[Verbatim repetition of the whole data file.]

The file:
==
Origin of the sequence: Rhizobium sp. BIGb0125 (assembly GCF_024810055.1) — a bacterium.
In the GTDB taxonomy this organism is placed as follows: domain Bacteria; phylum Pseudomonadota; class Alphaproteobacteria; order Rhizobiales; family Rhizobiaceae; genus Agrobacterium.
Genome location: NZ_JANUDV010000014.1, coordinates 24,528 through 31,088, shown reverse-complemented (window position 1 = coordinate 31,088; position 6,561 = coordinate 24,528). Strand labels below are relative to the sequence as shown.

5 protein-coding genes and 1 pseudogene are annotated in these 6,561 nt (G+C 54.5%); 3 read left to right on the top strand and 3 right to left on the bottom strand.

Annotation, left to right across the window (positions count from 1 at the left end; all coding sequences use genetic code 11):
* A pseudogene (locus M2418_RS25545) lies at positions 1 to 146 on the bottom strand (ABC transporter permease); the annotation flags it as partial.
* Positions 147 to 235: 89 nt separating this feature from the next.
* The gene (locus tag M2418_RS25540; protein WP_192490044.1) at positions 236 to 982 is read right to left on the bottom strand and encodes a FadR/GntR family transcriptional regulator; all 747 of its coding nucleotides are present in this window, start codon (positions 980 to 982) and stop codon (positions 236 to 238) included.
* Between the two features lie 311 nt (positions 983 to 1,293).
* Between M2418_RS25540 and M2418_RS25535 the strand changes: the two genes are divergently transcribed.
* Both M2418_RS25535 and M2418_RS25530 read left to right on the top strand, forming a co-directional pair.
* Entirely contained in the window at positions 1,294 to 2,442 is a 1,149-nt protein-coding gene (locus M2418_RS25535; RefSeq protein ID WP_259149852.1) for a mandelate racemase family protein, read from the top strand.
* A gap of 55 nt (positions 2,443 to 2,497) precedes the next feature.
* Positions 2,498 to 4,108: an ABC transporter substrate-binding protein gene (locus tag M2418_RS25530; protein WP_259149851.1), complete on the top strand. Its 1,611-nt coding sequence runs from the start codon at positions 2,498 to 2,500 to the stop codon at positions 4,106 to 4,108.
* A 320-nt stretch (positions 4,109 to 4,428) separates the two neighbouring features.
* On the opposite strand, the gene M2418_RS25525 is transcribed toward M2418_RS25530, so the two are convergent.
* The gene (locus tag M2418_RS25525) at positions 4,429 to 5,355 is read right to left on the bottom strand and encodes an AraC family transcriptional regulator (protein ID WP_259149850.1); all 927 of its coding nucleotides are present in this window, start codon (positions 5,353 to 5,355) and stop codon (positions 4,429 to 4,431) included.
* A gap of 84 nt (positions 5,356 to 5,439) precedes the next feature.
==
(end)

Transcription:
Origin of the sequence: Rhizobium sp. BIGb0125 (assembly GCF_024810055.1) — a bacterium.
In the GTDB taxonomy this organism is placed as follows: domain Bacteria; phylum Pseudomonadota; class Alphaproteobacteria; order Rhizobiales; family Rhizobiaceae; genus Agrobacterium.
Genome location: NZ_JANUDV010000014.1, coordinates 24,528 through 31,088, shown reverse-complemented (window position 1 = coordinate 31,088; position 6,561 = coordinate 24,528). Strand labels below are relative to the sequence as shown.

5 protein-coding genes and 1 pseudogene are annotated in these 6,561 nt (G+C 54.5%); 3 read left to right on the top strand and 3 right to left on the bottom strand.

Annotation, left to right across the window (positions count from 1 at the left end; all coding sequences use genetic code 11):
* A pseudogene (locus M2418_RS25545) lies at positions 1 to 146 on the bottom strand (ABC transporter permease); the annotation flags it as partial.
* Positions 147 to 235: 89 nt separating this feature from the next.
* The gene (locus tag M2418_RS25540; protein WP_192490044.1) at positions 236 to 982 is read right to left on the bottom strand and encodes a FadR/GntR family transcriptional regulator; all 747 of its coding nucleotides are present in this window, start codon (positions 980 to 982) and stop codon (positions 236 to 238) included.
* Between the two features lie 311 nt (positions 983 to 1,293).
* Between M2418_RS25540 and M2418_RS25535 the strand changes: the two genes are divergently transcribed.
* Both M2418_RS25535 and M2418_RS25530 read left to right on the top strand, forming a co-directional pair.
* Entirely contained in the window at positions 1,294 to 2,442 is a 1,149-nt protein-coding gene (locus M2418_RS25535; RefSeq protein ID WP_259149852.1) for a mandelate racemase family protein, read from the top strand.
* A gap of 55 nt (positions 2,443 to 2,497) precedes the next feature.
* Positions 2,498 to 4,108: an ABC transporter substrate-binding protein gene (locus tag M2418_RS25530; protein WP_259149851.1), complete on the top strand. Its 1,611-nt coding sequence runs from the start codon at positions 2,498 to 2,500 to the stop codon at positions 4,106 to 4,108.
* A 320-nt stretch (positions 4,109 to 4,428) separates the two neighbouring features.
* On the opposite strand, the gene M2418_RS25525 is transcribed toward M2418_RS25530, so the two are convergent.
* The gene (locus tag M2418_RS25525) at positions 4,429 to 5,355 is read right to left on the bottom strand and encodes an AraC family transcriptional regulator (protein ID WP_259149850.1); all 927 of its coding nucleotides are present in this window, start codon (positions 5,353 to 5,355) and stop codon (positions 4,429 to 4,431) included.
* A gap of 84 nt (positions 5,356 to 5,439) precedes the next feature.